V: Adult Psychotherapy/Psychological Assessment Services

This one-year fellowship combines a half-time advanced psychological assessment experience with a half-time psychotherapy experience in the Program for Psychotherapy (please see Option IV above for a description of that program).

In the outpatient placement, fellows provide psychotherapy of adult outpatients for which they receive intensive supervision, as well as the opportunity to participate in seminars in psychotherapeutic technique offered through the Program for Psychotherapy. At the psychological assessment service (NAPA), fellows receive supervision and training in projective and objective assessment techniques within a Therapeutic Assessment model of care and participation in a psychological assessment seminar. Fellows in this rotation have the option of attending a variety of neuropsychological testing seminar offerings. There is also limited opportunity to gain experience in neuropsychological assessment. Assessment frequently requires multi-disciplinary delivery of care and coordination with neuropsychologists of neuropsychological assessments.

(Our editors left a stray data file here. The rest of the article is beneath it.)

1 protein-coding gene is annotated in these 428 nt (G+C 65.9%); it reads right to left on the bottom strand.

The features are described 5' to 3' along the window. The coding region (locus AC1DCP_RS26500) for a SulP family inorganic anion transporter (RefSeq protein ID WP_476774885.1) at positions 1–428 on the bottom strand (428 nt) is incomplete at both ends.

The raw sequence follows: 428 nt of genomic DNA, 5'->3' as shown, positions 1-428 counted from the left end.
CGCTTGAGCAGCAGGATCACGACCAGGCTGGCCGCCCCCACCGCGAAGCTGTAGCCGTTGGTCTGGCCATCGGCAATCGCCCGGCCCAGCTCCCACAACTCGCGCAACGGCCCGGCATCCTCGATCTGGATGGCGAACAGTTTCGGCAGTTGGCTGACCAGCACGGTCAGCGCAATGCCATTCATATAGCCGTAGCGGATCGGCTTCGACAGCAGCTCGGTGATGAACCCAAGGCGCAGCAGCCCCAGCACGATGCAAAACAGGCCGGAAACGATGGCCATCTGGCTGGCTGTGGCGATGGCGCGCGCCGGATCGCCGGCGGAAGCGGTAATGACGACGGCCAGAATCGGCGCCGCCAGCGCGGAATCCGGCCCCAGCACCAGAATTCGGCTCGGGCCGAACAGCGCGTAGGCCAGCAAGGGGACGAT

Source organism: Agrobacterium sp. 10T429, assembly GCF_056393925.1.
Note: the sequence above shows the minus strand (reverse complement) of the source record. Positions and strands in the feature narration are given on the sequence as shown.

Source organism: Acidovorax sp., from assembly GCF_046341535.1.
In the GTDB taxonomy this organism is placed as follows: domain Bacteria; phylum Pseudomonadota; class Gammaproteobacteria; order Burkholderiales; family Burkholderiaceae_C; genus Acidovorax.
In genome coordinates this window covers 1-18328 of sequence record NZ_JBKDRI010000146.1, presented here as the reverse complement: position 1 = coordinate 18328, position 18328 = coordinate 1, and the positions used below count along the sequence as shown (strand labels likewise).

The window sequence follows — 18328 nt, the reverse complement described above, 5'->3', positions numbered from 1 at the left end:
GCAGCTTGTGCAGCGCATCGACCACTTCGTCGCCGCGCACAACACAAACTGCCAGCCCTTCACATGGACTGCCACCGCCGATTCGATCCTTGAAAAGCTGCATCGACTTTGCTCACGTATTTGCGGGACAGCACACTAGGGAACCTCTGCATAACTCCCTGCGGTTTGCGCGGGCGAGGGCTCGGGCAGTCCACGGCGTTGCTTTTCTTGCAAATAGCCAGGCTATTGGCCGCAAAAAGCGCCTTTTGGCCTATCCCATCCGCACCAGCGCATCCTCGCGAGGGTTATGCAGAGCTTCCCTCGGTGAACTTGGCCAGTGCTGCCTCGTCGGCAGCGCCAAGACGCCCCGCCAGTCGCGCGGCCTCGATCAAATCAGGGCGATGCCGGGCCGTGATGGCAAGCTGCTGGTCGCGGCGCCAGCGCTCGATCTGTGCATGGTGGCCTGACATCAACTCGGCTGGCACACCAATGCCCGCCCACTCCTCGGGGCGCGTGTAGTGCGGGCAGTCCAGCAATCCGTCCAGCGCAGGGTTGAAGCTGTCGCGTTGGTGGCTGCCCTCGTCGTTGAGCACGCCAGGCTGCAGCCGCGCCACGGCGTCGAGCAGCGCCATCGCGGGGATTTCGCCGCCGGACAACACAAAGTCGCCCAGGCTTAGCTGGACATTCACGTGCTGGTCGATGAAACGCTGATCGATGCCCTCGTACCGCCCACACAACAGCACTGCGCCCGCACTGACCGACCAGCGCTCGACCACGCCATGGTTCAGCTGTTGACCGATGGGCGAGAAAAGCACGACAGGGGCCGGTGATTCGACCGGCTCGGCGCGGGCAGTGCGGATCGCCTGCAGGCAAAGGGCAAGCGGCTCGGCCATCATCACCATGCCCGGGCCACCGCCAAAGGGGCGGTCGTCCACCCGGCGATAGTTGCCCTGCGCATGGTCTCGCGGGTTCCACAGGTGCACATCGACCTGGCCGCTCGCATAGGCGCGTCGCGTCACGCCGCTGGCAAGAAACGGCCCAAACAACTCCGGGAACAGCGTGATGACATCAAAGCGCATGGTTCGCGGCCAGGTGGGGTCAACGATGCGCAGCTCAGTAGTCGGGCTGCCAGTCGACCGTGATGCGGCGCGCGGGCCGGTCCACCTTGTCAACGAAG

Assessment patients for this fellowship include adults with a wide range of psychiatric conditions, including mood and anxiety disorders, severe and persistent psychotic disorders, complex trauma, and polysubstance abuse. Patients with medical, neurologic, and neurodevelopmental disorders such as learning disabilities, attention-deficit disorder, and autism spectrum disorders are also evaluated for co-morbid psychiatric conditions.